This morning, I drove out to West Seattle to visit Nathan DiPietro at his studio in his basement. It's a very Seattle artist situation: He has a garden, he has a child, he has pets, he knows the names of the plants in his neighborhood overlooking the industrial harbor. And in his basement, the first thing I saw was the scene below, which he just put the finishing touches on—depicting the giant floating radar system that has parked itself for the last two months in our harbor (which Brendan got to tour).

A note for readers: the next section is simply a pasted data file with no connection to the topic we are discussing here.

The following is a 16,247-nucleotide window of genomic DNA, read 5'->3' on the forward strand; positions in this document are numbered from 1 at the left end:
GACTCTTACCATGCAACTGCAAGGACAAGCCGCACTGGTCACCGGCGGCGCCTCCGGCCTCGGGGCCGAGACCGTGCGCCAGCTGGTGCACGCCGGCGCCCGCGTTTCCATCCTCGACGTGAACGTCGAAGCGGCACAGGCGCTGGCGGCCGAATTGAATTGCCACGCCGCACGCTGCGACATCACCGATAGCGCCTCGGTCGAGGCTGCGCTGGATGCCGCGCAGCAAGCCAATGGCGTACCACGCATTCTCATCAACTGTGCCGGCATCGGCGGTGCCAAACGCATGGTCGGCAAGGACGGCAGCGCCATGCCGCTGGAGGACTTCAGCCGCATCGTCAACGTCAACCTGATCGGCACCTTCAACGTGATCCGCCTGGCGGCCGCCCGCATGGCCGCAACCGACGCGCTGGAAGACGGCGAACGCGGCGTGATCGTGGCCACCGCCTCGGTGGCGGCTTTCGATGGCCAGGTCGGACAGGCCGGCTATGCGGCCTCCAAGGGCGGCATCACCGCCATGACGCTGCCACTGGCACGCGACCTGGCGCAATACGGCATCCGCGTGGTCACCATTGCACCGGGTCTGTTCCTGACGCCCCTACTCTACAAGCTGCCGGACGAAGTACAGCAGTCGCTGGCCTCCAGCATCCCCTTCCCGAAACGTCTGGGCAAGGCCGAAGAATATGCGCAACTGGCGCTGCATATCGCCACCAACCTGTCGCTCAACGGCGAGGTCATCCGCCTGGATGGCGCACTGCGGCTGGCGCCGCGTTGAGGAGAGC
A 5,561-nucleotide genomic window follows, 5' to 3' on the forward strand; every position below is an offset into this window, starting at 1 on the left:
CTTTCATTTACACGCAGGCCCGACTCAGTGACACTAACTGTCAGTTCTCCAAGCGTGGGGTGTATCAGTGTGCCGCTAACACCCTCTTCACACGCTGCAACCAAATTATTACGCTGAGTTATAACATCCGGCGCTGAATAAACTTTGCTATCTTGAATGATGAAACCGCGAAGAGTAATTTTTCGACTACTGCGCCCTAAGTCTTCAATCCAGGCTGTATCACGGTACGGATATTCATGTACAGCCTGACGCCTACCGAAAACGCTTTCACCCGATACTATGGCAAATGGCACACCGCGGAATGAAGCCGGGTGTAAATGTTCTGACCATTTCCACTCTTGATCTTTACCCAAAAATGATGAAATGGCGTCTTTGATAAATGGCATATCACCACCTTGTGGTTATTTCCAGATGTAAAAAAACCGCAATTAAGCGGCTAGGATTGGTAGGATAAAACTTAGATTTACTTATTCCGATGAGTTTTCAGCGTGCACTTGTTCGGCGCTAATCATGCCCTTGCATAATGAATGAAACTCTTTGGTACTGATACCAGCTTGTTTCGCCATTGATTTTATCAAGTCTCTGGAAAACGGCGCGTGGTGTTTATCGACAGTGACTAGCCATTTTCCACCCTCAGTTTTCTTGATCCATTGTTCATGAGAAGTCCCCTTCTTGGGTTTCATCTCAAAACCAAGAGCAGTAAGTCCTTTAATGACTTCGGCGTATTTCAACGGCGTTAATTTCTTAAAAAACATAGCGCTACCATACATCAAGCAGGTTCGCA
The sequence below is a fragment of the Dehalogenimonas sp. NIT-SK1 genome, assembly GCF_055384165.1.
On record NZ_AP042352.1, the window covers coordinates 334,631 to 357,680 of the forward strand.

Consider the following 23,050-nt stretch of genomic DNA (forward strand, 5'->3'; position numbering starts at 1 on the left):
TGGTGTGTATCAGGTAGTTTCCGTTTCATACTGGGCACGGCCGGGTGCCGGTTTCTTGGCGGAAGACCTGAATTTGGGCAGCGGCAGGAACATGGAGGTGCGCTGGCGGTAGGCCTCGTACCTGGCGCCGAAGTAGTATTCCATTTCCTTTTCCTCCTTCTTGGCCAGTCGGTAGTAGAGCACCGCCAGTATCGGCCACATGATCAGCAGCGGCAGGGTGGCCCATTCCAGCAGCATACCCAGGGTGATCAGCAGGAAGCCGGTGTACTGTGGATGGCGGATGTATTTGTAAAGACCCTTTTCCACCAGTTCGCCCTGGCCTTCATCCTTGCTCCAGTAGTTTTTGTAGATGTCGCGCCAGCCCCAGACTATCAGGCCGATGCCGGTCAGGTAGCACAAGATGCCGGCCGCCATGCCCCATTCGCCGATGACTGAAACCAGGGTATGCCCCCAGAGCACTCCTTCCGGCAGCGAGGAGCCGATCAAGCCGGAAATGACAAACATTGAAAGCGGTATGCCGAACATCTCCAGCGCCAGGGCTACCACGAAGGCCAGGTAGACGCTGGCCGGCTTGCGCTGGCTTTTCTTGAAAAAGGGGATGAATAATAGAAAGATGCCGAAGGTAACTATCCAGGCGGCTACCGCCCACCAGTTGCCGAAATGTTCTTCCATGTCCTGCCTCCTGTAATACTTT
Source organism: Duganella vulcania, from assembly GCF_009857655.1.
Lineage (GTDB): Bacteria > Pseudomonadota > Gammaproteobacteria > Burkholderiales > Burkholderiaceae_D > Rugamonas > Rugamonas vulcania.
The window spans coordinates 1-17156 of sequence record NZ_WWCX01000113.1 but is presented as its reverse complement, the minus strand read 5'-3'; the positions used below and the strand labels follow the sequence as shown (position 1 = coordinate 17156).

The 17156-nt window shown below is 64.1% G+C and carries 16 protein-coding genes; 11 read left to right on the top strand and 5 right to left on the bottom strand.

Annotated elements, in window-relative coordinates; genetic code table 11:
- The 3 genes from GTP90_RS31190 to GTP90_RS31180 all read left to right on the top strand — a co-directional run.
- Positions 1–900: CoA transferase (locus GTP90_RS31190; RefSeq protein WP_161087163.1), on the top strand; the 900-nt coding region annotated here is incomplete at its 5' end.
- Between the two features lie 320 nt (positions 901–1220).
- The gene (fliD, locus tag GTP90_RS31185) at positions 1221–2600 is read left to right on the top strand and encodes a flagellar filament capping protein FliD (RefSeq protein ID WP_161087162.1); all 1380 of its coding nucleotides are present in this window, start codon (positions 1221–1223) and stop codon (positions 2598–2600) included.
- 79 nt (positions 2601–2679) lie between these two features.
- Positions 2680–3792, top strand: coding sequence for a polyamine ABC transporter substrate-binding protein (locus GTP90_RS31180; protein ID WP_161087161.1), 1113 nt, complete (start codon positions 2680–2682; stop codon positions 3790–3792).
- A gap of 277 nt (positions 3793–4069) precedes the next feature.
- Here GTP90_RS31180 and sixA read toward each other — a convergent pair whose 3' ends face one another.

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DiPietro positions the radar system in the middle of a scene full of invasives: ivy vines, blackberries, horsetails. He's working on another painting, too, of his toddler son building a sandcastle on a Florida beach with his back to the crowd gathered to watch the last shuttle launch. (Interestingly, DiPietro's father once worked as part of the team that calculated reentry for shuttle launches; he has been out of a job for a few years now.) That one's still in process, but there's another finished painting I'll you can see on the jump, picturing the burning of the ship Tonquin off Vancouver Island at the start of the 19th century, when a settler captain insulted a native chief, setting off a bloody battle and fire. DiPietro sets it as a 1950s movie set with actors playing the roles and props ready to be used, in a pointed critique of the tendency either to ignore history or to fantasize about and exploit it.

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